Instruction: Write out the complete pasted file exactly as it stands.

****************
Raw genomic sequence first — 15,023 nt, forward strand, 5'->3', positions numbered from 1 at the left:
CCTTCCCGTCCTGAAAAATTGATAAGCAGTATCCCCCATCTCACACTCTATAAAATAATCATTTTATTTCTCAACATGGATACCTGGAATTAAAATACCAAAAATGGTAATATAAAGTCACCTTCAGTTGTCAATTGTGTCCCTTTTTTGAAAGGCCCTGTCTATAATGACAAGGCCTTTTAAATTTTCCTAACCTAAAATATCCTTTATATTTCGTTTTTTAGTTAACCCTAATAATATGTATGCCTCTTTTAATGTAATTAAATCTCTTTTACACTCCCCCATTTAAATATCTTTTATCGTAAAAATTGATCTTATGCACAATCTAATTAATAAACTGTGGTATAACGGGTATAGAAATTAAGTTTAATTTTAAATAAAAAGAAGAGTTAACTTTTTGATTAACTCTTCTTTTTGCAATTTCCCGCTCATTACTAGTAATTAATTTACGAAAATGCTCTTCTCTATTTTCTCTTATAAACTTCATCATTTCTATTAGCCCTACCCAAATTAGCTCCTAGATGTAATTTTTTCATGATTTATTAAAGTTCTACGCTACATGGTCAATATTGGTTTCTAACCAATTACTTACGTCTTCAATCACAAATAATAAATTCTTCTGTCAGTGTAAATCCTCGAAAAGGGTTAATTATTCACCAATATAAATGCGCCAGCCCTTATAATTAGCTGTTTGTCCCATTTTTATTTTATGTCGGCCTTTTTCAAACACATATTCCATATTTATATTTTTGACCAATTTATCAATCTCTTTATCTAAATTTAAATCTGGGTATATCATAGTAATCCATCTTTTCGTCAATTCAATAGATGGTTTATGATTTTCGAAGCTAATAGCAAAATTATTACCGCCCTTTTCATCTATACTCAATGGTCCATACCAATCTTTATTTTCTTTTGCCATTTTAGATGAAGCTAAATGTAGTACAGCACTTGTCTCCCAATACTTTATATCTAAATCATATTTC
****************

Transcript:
Raw genomic sequence first — 15,023 nt, forward strand, 5'->3', positions numbered from 1 at the left:
CCTTCCCGTCCTGAAAAATTGATAAGCAGTATCCCCCATCTCACACTCTATAAAATAATCATTTTATTTCTCAACATGGATACCTGGAATTAAAATACCAAAAATGGTAATATAAAGTCACCTTCAGTTGTCAATTGTGTCCCTTTTTTGAAAGGCCCTGTCTATAATGACAAGGCCTTTTAAATTTTCCTAACCTAAAATATCCTTTATATTTCGTTTTTTAGTTAACCCTAATAATATGTATGCCTCTTTTAATGTAATTAAATCTCTTTTACACTCCCCCATTTAAATATCTTTTATCGTAAAAATTGATCTTATGCACAATCTAATTAATAAACTGTGGTATAACGGGTATAGAAATTAAGTTTAATTTTAAATAAAAAGAAGAGTTAACTTTTTGATTAACTCTTCTTTTTGCAATTTCCCGCTCATTACTAGTAATTAATTTACGAAAATGCTCTTCTCTATTTTCTCTTATAAACTTCATCATTTCTATTAGCCCTACCCAAATTAGCTCCTAGATGTAATTTTTTCATGATTTATTAAAGTTCTACGCTACATGGTCAATATTGGTTTCTAACCAATTACTTACGTCTTCAATCACAAATAATAAATTCTTCTGTCAGTGTAAATCCTCGAAAAGGGTTAATTATTCACCAATATAAATGCGCCAGCCCTTATAATTAGCTGTTTGTCCCATTTTTATTTTATGTCGGCCTTTTTCAAACACATATTCCATATTTATATTTTTGACCAATTTATCAATCTCTTTATCTAAATTTAAATCTGGGTATATCATAGTAATCCATCTTTTCGTCAATTCAATAGATGGTTTATGATTTTCGAAGCTAATAGCAAAATTATTACCGCCCTTTTCATCTATACTCAATGGTCCATACCAATCTTTATTTTCTTTTGCCATTTTAGATGAAGCTAAATGTAGTACAGCACTTGTCTCCCAATACTTTATATCTAAATCATATTTC